Publications

Peer Reviewed

2019

Ruiz, J., Jiménez-Díaz, A., Mansilla, F., Parro, L. M., Egea-González, I., Küppers, M.

Nature Astronomy / 3, 916–921 (2019)

DOI: 10.1038_s41550-019-0803-2

Abstract: The surface of the dwarf planet Ceres is considered to be dominated by geological processes typical of small bodies or medium-sized icy bodies, such as impact cratering; there are also features of putative cryovolcanic origin as well as those related to flow of near-surface ice. Extensional features include regional linear troughs, fractures and pit chains, fractures associated with impact craters and with crater floors, and polygonal craters whose walls seem to be structurally controlled. However, no contractional features, which are related to thrust fault activity more typical of large silicate bodies, have been described. Here we report the presence of scarps, ridges and fractures associated with thrust faults, tectonically raised terrains and thrusted craters—all contractional features. These structures closely resemble thrust-fault-related lobate scarps on Mercury and Mars, albeit with lower displacement. They seem more abundant in high-latitude ancient terrains, perhaps owing to illumination effects that aid identification. The observed deformation implies that the crustal material is stronger than water ice but weaker than silicate rocks, consistent with our current knowledge of crustal composition and rheology. These features suggest that large-scale contraction, possibly related to differentiation processes, occurred in the history of Ceres.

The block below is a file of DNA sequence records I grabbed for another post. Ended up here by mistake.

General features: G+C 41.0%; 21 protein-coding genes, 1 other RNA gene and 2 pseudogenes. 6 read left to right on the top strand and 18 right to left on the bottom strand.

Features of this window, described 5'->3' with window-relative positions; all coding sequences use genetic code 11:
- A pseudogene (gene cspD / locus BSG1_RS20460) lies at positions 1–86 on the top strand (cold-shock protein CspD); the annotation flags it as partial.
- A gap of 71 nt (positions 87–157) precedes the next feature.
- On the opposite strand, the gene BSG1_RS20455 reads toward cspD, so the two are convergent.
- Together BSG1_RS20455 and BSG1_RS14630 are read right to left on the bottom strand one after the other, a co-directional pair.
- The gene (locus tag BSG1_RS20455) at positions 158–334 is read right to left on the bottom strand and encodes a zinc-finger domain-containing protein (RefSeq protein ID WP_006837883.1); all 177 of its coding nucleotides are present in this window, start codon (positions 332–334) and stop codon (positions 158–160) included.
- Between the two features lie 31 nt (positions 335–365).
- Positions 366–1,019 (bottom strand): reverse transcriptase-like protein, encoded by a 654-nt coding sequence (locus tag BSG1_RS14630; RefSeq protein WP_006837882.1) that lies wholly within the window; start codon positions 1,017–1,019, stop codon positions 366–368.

Egea-González, I., Jiménez-Díaz, A., Parro, L. M., Mansilla, F., Holmes, J. A., Lewis, S. R., Patel, M. R., Ruiz, J.

Icarus (2019)

DOI: 10.1016/j.icarus.2019.07.013

Abstract: Elysium Planitia and Oxia Planum are plains located near the Martian dichotomy. Lately, both regions have been extensively analyzed due to the major role that they play in the InSight and ExoMars missions. InSight landed in Elysium Planitia and will obtain the first direct measurement of surface heat flow on Mars. Similarly, the Rosalind Franklin rover on ExoMars 2020 will also provide useful information to understand the thermal state of the planet from data acquired in Oxia Planum, which is the preferred landing site. The proximity of the Martian dichotomy to the area surrounding both landing locations is an important source of spatial variability. In this work, we have modeled the heat flow and the subsurface temperature in the regions adjacent to both landing sites considering the regional context. In order to do so, we have solved the heat conduction equation by means of a finite element analysis and by taking into account topography, crustal composition, and crustal and megaregolith thicknesses. Our results indicate that the spatial variation in these parameters for the region surrounding the InSight landing site involves maximum differences in subsurface temperatures and surface heat flows between highlands and lowlands of about 67% and 16%, respectively. In regard to the area surrounding ExoMars landing site, these differences can reach 28% for subsurface temperatures, and 3% for surface heat flows. Crustal and megaregolith thicknesses together with the thermal properties of the megaregolith layer are the most influential factors affecting heat flows and temperature patterns. We also find that regional variations related to the dichotomy boundary are unlikely to have a large effect on the geothermal heat flux at the InSight and ExoMars landing sites.